Feeding Martians & Earthlings Alike


So it turns out that The Martian might have been onto something all along. Yes, the movie with Matt Damon.

Scientists have now proven that not only can potatoes be grown on Mars, which could be of enormous value when we colonize the red planet. Not only will our first generation of Martians benefit from this research, but so might the hundreds of thousands of Earthinglings suffering from chronic malnutrition and starvation.

No, it won’t solve all our food-related woes, but it’s a step.

Read the article here on Futurism

Universe, Star System or Galaxy?



In my ‘Infinite Worlds’ series, (which starts with ‘If It’s Easy’) a previously unknown planet is discovered in an alternate universe. The scientists who discover this world call it Terra Geminus. Without giving too much away, the initial expedition finds the planet is not only colonized but already named New Olympus! Confusing? Not really. It’s common for one group of people to call a landmark one thing, and another group refer to that same landmark by a completely different name.

I knew sooner or later, I’d have to decide where in the skies my imagined planet of Terra Geminus resided. I already knew the planet would not be in our skies…but where? Did I focus on its immediate galaxy? Was it in a solar system?

Before I drove myself even further nutty, I knew it was time to buckle down and learn the differences before I made a mistake there was no coming back from. So, here’s what I learned.

A star system is a large number of stars and accompanying bodies with a perceptible structure. (Sounds a lot like a galaxy to me)

Our solar system is a collection of eight planets and their moons, comets, asteroids, gases and star dust in orbit around the sun.

A galaxy is a system of millions of stars, gas and dust, all held together by gravitational forces.

A universe is all existing matter and space as a whole containing vast, uncountable numbers of galaxies.

So then my question changed. Did I want to focus on only the planet or the larger galaxy it belonged to?

My overall plan is to tell the stories of other characters on other worlds, all of whom will be in the same galaxy, and will all have some degree of interconnectedness.

(Think of knots in a web. Connected, but still on different points within the web)

I knew then, that I had to name the galaxy as well.

Just as Earth is but one body in our Milky Way galaxy, so too will Terra Geminus/New Olympus be just one planet of many in the Claudisius galaxy. There are other worlds, stars, comets and gas balls in the Claudisius galaxy of course. There are scientists, dreamers, cartographers, xenobiologists and explorers as well, all roaming about and having adventures.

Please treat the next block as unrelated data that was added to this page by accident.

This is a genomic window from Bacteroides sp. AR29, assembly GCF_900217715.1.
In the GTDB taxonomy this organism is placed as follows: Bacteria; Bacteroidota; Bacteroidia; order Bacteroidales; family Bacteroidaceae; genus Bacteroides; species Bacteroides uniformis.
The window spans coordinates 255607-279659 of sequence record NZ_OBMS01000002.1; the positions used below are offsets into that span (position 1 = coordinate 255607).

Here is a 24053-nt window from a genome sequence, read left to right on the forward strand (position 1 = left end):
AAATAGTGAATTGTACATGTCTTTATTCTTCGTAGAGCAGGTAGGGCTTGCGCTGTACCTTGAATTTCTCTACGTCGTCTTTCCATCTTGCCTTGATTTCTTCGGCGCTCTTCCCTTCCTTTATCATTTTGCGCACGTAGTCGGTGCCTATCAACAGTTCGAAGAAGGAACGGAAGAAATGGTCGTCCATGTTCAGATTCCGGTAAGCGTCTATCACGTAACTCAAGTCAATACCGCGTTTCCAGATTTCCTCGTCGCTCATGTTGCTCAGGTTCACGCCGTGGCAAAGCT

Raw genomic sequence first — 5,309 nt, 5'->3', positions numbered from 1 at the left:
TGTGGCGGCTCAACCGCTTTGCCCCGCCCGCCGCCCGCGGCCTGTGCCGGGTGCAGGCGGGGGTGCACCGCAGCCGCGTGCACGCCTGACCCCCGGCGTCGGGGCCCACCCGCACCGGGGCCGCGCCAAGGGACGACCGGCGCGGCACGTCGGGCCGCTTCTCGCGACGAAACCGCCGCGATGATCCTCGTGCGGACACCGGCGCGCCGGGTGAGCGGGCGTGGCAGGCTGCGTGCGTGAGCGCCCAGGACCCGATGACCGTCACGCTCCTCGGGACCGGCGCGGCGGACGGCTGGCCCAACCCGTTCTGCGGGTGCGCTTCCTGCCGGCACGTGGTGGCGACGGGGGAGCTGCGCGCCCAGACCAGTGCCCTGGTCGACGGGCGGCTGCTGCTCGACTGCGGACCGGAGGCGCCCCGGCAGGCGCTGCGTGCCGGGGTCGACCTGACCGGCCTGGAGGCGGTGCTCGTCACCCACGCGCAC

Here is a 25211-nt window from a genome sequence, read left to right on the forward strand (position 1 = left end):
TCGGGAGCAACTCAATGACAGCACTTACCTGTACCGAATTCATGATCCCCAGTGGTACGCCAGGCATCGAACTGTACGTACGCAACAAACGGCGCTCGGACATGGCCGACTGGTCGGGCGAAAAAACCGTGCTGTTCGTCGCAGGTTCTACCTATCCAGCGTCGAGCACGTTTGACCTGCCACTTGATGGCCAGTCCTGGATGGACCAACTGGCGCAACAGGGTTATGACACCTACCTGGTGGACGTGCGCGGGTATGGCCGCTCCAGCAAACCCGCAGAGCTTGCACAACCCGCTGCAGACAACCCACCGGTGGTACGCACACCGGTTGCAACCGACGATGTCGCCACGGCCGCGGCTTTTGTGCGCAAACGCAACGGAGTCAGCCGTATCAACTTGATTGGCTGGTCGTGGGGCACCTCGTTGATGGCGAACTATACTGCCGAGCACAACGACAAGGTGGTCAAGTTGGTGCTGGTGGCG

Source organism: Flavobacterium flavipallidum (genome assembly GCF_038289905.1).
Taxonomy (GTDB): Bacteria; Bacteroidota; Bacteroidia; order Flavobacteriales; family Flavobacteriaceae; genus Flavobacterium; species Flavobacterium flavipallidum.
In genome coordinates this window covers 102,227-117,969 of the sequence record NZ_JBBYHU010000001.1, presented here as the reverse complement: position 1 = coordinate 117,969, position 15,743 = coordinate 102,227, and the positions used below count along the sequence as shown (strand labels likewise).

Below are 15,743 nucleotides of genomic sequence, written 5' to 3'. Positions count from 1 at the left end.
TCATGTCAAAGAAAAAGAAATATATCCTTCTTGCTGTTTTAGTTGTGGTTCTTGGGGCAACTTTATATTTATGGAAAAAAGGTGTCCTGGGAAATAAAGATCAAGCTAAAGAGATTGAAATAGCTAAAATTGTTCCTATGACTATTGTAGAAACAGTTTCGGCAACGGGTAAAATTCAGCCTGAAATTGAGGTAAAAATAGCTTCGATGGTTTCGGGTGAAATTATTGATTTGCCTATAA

If it’s Easy’ introduces us to two of those explorers, and ‘Infinite Worlds’ shares more of their story with us, and allows us to go with them on the adventure of a lifetime as they race to save an expedition to Terra Geminus. Like our own lives, small grains on a large planet, in a larger galaxy in a vast universe.

After all, we can’t possibly be the only life among the stars.

Free Fiction! ‘I Want’

I Want

She’d been gone for hours.
Five hours and eighteen minutes.

I’d tried her cell repeatedly without luck. If I hadn’t been the only adult in the house I would’ve gone looking for her. But I was responsible for three sleeping children and couldn’t leave. I hovered by the window, vigilant for a flash of headlights or the crunch of gravel under tires.

I spent the night pacing, wondering what I would tell our kids when the sun woke them. My heart knew something was wrong. I cleaned myself up, and called a friend. She took the day off work and arrived before the kids woke. We worked out an explanation for them, and I went off in search of my wife. I directed the cab driver to the store Sherry had gone to, and watched familiar streets pass by the window. I never suspected for a second that she had left me. We’d been together four years, and I knew she was happy. She would come home from work and cuddle with our children before puttering around the house. We would have impromptu picnics on the living room floor and make love in front of the fireplace after the kids were asleep. We disagreed over some things, as did any couple. But our disagreements never got in the way of our relationship.

I spotted the van in a parking lot, pointed it out to the driver and asked him to pull alongside. I checked the exterior of the vehicle carefully. Nothing looked unusual. I paid the driver and he left. The inside looked exactly as it had the last time I’d seen it, with the addition of a takeout coffee cup. I had wanted to call the police the night before, but I knew they waited twenty-four hours to declare someone missing. I felt my impatience bubble like coffee on a campfire, and I pulled my cell from my pocket.

Some time later I found myself sitting on a curb smoking, while an officer questioned me.

Yes, I had tried her phone. Yes, she had been late before, but she always called. No, we were not in financial trouble. She had no enemies that I was aware of.

The questions went on and on.

I had no idea where she might have been. A young police officer had just handed me a cup of coffee when the radio at his hip squawked. I couldn’t make out the words because he turned away, but a minute later his partner came and sat on the curb beside me. She lit a cigarette of her own and sighed. I’ll never forget what she asked me while we sat and smoked.

“Have you considered the possibility that she may have met with an accident?”

I nodded, but I didn’t want to accept her implication. I wasn’t ready. When her partner turned around, he motioned to her. She went to confer with him.